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    #8

    Re: shall

    Quote Originally Posted by dragn View Post
    I agree with what PROESL wrote. In terms of actual meaning, the modal shall effectively has no past tense form because it has a meaning that is fundamentally tied to the future. And if it does, it sure as heck isn't should, which has little to do with shall in terms of meaning.

    Would fills the bill rather nicely as a past tense version of shall in some situations. For example:

    John: "I shall love you always, Mary."
    Mary: "John said he would love me always."


    Greg
    Hi Greg. How's Taipei?

    Your statement above, where you say that "Would fills the bill rather nicely as a past tense version of shall", isn't an example having anything to do with past tense.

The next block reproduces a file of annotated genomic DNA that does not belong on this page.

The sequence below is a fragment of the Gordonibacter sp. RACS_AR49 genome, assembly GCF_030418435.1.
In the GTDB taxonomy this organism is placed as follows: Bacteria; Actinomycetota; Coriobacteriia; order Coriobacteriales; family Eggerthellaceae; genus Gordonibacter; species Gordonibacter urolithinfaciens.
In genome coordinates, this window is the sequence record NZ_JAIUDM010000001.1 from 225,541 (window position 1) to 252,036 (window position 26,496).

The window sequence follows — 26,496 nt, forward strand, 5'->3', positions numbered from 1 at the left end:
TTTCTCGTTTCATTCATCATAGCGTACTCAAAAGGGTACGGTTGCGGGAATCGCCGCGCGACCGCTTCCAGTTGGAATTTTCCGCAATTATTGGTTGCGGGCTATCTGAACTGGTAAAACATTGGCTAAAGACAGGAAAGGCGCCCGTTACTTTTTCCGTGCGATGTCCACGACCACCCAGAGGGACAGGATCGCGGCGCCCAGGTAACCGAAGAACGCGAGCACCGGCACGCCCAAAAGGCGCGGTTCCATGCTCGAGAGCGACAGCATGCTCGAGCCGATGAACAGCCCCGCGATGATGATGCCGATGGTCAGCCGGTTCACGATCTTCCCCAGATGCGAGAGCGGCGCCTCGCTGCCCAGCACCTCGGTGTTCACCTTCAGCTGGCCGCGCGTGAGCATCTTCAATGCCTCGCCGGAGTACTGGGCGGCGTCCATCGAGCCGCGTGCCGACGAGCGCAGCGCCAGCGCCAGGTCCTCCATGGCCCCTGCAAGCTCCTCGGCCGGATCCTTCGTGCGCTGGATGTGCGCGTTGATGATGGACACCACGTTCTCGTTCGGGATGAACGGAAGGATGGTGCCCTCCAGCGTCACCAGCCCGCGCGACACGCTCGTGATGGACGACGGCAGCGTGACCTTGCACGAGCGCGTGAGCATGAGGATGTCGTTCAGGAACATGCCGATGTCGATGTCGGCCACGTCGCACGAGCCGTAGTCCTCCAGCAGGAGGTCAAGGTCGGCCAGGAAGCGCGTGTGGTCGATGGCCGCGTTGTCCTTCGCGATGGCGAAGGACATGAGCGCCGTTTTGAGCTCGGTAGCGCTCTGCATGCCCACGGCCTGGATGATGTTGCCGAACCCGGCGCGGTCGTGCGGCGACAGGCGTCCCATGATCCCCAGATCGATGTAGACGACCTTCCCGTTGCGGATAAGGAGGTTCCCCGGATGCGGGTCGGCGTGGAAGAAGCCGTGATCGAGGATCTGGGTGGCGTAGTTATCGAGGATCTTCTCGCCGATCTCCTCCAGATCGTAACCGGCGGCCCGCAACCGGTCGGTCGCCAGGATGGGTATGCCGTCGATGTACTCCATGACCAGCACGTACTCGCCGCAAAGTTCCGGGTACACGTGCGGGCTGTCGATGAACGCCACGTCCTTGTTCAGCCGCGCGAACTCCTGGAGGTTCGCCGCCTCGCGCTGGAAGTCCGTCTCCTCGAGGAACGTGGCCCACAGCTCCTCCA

It's merely a past tense FORM being used to denote reported/indirect speech. In the case of modal verbs, it's the HISTORICAL past tense FORM that's used.

    The reason that it's so hard to make 'should' act as the past tense of 'shall' is that both verbs are tenseless, in fact, all modal verbs in modern day English are tenseless.

    All the modals are used in past, present and future situations so effectively, there are no tensed modals in modern English.

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    #9

    Re: shall

    Quote Originally Posted by PROESL View Post
    I've read this usage note before, and quite honestly, it's just given me a headache.
    I haven't had enough time to read through all those references yet. But I can say that rereading all the posts in this thread is beginning to give me a headache!

    Quote Originally Posted by albeit View Post
    Doesn't anyone find it odd that dictionaries often state that X is the past tense of Y but they never give any example sentences?